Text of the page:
Onderzoekend leren bij kinderen met een verstandelijke beperking

Kolk, M.A.G van der (2017) Onderzoekend leren bij kinderen met een verstandelijke beperking.

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Abstract:This study examined the effectiveness of inquiry-based learning in primary schools. The aim of the study was to find out whether children with a mild intellectual disability are able to learn by inquiry when they receive additional support, what kind of support is most effective, and how the support affects children’s self-efficacy and mood. The study was conducted with 66 pupils in mainstream and special education. Some of these children had (mild) mental retardation (IQ below 85); the others had an average intelligence (IQ of 85 or higher). Children were assigned to one of three research conditions, namely: the structured inquiry learning condition (n = 22), the unstructured inquiry learning condition (n = 21) and direct instruction condition (n = 23). Children in the structured inquiry learning condition received a worksheet that described every step in the inquiry process in detail. In the unstructured inquiry learning condition, the children were asked to answer three research questions without additional support, whereas children in the direct instruction condition watched a video in which a role model explained the children in a step by step approach what to do. The pre- and posttests were similar for all children, including the knowledge and self efficacy tests. Before, during and after the examination the mood of the children was measured. Results showed that the knowledge of children with a mild intellectual disability was significantly higher in the direct instruction condition compared to the unstructured inquiring learning condition. There were no significant differences between the learning outcomes of children with mild intellectual disabilities and children with average intelligence. The self efficacy of children with mild intellectual disability was higher in every condition at the posttest. However, the differences between the conditions were not significant.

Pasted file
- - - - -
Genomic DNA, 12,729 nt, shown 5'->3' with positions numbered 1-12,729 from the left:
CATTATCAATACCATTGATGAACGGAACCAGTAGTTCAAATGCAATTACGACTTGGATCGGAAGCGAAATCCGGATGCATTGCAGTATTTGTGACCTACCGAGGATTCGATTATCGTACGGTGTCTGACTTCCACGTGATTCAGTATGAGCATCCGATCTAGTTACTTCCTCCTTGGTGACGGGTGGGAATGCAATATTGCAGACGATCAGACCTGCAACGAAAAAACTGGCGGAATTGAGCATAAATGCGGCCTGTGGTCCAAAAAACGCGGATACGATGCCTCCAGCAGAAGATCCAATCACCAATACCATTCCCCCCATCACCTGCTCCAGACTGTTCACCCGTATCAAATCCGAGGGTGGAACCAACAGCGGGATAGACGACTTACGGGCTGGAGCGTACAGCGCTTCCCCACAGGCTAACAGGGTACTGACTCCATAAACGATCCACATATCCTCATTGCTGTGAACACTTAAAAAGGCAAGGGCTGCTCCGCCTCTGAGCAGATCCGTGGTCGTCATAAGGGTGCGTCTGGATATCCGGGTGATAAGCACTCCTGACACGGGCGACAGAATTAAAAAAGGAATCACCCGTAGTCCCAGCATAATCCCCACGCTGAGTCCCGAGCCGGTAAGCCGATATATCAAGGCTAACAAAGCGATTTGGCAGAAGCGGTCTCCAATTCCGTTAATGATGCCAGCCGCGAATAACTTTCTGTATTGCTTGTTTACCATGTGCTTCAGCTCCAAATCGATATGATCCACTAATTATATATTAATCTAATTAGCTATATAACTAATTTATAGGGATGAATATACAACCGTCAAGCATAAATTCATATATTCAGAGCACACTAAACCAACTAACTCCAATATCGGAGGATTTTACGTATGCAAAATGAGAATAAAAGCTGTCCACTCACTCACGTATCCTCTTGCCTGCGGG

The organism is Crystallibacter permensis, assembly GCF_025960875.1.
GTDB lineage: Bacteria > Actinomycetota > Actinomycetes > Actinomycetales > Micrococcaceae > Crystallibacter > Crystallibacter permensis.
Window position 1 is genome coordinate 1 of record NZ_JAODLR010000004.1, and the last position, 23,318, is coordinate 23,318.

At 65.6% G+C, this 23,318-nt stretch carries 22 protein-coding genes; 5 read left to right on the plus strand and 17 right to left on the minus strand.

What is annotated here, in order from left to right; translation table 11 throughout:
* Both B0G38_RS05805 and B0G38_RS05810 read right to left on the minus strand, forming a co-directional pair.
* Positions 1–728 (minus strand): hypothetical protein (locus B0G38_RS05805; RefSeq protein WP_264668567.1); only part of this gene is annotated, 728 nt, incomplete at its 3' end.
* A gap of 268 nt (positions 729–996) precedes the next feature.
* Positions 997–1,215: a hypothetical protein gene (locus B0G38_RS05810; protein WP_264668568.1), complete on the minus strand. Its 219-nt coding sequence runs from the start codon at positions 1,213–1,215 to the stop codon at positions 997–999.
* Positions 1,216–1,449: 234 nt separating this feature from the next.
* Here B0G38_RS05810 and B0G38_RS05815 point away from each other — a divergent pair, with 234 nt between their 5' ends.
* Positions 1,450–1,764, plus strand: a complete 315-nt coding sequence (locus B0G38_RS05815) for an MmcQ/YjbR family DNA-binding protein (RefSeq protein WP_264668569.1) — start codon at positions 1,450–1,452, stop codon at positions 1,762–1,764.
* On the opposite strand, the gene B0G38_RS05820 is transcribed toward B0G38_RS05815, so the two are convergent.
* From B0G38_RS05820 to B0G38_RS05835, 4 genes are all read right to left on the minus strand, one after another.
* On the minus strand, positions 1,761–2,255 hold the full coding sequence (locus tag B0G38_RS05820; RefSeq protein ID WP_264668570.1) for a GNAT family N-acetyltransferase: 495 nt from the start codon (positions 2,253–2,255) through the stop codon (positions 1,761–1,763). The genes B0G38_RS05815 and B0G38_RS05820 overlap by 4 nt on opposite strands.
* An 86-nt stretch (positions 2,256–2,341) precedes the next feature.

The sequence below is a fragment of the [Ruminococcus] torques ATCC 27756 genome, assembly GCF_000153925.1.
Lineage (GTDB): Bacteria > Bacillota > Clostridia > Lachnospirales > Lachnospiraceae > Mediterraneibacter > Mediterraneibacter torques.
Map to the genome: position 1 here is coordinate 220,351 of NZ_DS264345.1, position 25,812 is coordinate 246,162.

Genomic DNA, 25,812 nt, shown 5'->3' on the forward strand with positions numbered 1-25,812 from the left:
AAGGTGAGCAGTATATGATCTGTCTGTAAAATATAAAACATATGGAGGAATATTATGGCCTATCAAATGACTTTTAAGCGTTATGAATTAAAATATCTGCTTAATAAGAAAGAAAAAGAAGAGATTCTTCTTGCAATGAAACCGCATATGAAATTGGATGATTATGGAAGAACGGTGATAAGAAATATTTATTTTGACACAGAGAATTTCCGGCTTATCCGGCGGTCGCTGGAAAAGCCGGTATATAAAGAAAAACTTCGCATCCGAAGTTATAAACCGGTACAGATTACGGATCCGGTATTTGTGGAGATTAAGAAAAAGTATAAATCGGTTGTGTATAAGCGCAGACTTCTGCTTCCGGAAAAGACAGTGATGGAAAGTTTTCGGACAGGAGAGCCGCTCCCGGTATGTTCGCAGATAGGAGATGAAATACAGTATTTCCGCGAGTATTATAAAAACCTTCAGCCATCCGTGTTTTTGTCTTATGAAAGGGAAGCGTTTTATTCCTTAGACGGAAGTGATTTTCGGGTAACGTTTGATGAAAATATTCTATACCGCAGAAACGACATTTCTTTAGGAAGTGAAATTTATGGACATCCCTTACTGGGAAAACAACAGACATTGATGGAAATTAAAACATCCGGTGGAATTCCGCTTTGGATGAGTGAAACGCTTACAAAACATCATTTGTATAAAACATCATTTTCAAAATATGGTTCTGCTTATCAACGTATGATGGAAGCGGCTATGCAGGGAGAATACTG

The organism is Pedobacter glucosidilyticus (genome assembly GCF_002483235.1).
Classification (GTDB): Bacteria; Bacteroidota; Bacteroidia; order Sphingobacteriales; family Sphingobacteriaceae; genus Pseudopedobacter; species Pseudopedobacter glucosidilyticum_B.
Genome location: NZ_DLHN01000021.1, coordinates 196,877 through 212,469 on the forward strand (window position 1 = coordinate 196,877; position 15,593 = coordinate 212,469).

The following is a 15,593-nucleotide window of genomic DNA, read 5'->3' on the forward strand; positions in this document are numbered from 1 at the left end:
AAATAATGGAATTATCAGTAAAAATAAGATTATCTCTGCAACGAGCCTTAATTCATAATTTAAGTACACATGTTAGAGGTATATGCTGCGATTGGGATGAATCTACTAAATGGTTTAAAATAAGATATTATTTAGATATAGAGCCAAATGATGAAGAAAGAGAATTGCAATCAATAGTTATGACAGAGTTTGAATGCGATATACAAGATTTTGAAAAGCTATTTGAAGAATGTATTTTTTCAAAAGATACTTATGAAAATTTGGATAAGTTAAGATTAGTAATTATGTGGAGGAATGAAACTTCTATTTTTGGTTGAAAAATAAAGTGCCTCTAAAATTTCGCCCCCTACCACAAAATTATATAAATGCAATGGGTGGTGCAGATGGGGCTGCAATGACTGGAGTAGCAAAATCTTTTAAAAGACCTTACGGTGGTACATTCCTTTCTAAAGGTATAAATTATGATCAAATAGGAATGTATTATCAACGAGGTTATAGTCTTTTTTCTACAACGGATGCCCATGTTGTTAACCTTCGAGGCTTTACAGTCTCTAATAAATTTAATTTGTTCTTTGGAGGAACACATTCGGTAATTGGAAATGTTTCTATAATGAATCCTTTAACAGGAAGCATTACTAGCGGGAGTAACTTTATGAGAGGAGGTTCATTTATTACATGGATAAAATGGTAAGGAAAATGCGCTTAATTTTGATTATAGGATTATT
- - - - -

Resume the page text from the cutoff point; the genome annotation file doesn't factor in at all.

Item Type:Essay (Master)
Faculty:BMS: Behavioural, Management and Social Sciences
Subject:70 social sciences in general, 77 psychology, 80 pedagogy, 81 education, teaching
Programme:Psychology MSc (66604)
Link to this item:http://purl.utwente.nl/essays/71707
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